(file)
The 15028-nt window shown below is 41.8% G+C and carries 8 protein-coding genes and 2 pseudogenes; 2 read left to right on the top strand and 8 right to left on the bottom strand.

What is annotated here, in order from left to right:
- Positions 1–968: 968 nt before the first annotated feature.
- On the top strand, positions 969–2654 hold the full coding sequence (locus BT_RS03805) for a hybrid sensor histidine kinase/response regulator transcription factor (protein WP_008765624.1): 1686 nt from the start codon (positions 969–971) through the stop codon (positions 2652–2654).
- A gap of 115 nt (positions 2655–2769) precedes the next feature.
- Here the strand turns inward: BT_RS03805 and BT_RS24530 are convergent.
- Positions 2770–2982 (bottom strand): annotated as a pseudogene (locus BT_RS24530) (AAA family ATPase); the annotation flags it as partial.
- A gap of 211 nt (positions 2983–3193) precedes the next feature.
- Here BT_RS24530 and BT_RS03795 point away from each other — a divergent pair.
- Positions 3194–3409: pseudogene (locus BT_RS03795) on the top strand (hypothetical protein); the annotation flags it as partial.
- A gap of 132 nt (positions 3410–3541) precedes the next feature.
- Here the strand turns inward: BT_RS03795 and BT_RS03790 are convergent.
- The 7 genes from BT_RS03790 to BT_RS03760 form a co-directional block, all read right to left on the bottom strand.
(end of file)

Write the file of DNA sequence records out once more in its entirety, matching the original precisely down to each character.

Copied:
The 15028-nt window shown below is 41.8% G+C and carries 8 protein-coding genes and 2 pseudogenes; 2 read left to right on the top strand and 8 right to left on the bottom strand.

What is annotated here, in order from left to right:
- Positions 1–968: 968 nt before the first annotated feature.
- On the top strand, positions 969–2654 hold the full coding sequence (locus BT_RS03805) for a hybrid sensor histidine kinase/response regulator transcription factor (protein WP_008765624.1): 1686 nt from the start codon (positions 969–971) through the stop codon (positions 2652–2654).
- A gap of 115 nt (positions 2655–2769) precedes the next feature.
- Here the strand turns inward: BT_RS03805 and BT_RS24530 are convergent.
- Positions 2770–2982 (bottom strand): annotated as a pseudogene (locus BT_RS24530) (AAA family ATPase); the annotation flags it as partial.
- A gap of 211 nt (positions 2983–3193) precedes the next feature.
- Here BT_RS24530 and BT_RS03795 point away from each other — a divergent pair.
- Positions 3194–3409: pseudogene (locus BT_RS03795) on the top strand (hypothetical protein); the annotation flags it as partial.
- A gap of 132 nt (positions 3410–3541) precedes the next feature.
- Here the strand turns inward: BT_RS03795 and BT_RS03790 are convergent.
- The 7 genes from BT_RS03790 to BT_RS03760 form a co-directional block, all read right to left on the bottom strand.